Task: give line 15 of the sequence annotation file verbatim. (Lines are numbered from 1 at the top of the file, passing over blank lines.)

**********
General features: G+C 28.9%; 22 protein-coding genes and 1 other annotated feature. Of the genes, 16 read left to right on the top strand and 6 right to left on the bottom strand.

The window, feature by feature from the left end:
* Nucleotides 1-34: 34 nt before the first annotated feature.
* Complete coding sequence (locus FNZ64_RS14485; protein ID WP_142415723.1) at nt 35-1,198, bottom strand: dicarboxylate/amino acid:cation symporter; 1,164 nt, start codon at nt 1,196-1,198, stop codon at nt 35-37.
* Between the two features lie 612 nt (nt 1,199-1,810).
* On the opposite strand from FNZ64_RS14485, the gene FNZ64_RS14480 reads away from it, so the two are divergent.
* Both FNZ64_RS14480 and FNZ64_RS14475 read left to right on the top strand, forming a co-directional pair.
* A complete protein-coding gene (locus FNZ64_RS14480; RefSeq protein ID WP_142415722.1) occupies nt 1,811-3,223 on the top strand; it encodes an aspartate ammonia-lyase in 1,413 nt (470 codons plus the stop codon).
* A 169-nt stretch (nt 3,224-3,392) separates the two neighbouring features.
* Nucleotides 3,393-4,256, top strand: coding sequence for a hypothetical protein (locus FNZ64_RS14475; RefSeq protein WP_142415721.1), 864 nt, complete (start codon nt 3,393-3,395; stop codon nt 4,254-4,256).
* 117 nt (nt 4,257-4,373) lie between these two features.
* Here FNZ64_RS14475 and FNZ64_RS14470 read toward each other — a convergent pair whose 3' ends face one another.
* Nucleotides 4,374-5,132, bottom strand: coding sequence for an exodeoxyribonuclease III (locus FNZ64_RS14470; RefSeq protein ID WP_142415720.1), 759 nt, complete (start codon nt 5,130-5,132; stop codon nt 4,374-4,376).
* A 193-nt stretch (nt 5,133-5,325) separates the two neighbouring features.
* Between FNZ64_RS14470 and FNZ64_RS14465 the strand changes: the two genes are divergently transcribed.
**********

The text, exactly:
* Between FNZ64_RS14470 and FNZ64_RS14465 the strand changes: the two genes are divergently transcribed.